I apologize to Mother Earth for the toxic substances I use in my everyday life. I feel remorse for being naive and thinking government agencies are here to protect the public from poisons and other harm, when agencies such as the FDA, FTC, DEA, FAA, FCC, FDIC, ICC, NIH, and SEC are corrupt. Government agencies fill their board of director seats with executives from the very companies they are supposed to regulate.

Junk The Junk

Americans receive almost four million tons of junk mail every year, the equivalent of 62 billion pieces, about 240 mail items for every man, woman and child in the country. I am sad to admit that at most times in my life I have not had time to sit down and write every company that sends me junk mail asking them to desist. One year I did do this and had about six months of blissful junk free mail where I only received the mail I wanted before the whole process started all over again. I apologize for not having gone through the process all over again.

Coffee filters, paper towels, paper napkins and other household paper products are not naturally white. I will apologize later when I have stopped adding to the use of these products and instead opt for unbleached paper products or better yet, use washable or recyclable cloth napkins and towels. The bleaching of paper creates dioxin, which is a deadly poison that wipes out all living things in its path through our disposal and waste water systems.

More Apologies To Apply?

I apologize for having kept my hot water heater on high until recent years when I turned it down to a lower setting and bought insulation to keep from wasting heat and maintaining higher energy and carbon use than necessary.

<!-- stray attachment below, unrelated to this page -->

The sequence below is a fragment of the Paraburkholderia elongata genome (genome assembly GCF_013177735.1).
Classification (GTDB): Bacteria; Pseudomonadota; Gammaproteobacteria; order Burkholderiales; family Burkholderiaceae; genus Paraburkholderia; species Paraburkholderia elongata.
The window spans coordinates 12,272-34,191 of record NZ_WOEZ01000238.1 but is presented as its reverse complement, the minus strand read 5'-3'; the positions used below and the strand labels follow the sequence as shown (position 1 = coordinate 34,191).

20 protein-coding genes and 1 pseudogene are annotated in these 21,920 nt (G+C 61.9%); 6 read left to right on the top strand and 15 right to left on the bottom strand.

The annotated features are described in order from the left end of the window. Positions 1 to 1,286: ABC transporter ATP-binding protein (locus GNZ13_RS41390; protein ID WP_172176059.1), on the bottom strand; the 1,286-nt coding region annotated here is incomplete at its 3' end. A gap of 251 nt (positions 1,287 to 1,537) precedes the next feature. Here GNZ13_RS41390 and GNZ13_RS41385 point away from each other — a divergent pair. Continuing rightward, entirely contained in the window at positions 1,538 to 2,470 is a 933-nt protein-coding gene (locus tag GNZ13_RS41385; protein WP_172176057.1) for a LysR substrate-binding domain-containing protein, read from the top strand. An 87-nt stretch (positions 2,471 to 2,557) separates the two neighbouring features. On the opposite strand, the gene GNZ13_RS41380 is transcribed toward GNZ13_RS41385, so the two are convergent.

I apologize for the times in my life when I didn’t recycle. I am sad that on those occasions I didn’t take the few minutes necessary to find out what company did the recycling in the area I lived.

Toxic paint both interior and exterior has surrounded me most of my life, but whenever I had to paint anything, I didn’t necessarily use the most Earth friendly product. I didn’t want to spend the extra money or do the research. I apologize. Paint and paint products account for over 60 percent of the toxic chemicals that private individuals dump into landfills.

At certain times in my life I drove on worn out, nearly worn out, unbalanced or under inflated tires, which alone wastes up to two billion gallons of gas per year in the US. I apologize that sometimes when buying tires I have gone the most economical route rather than purchasing the longest lasting, most fuel efficient tires, or just as stated above, cutting down on driving altogether. I have often not paid attention to rotating and balancing tires every five thousand miles.

Simple Actions For A Longer Life On Earth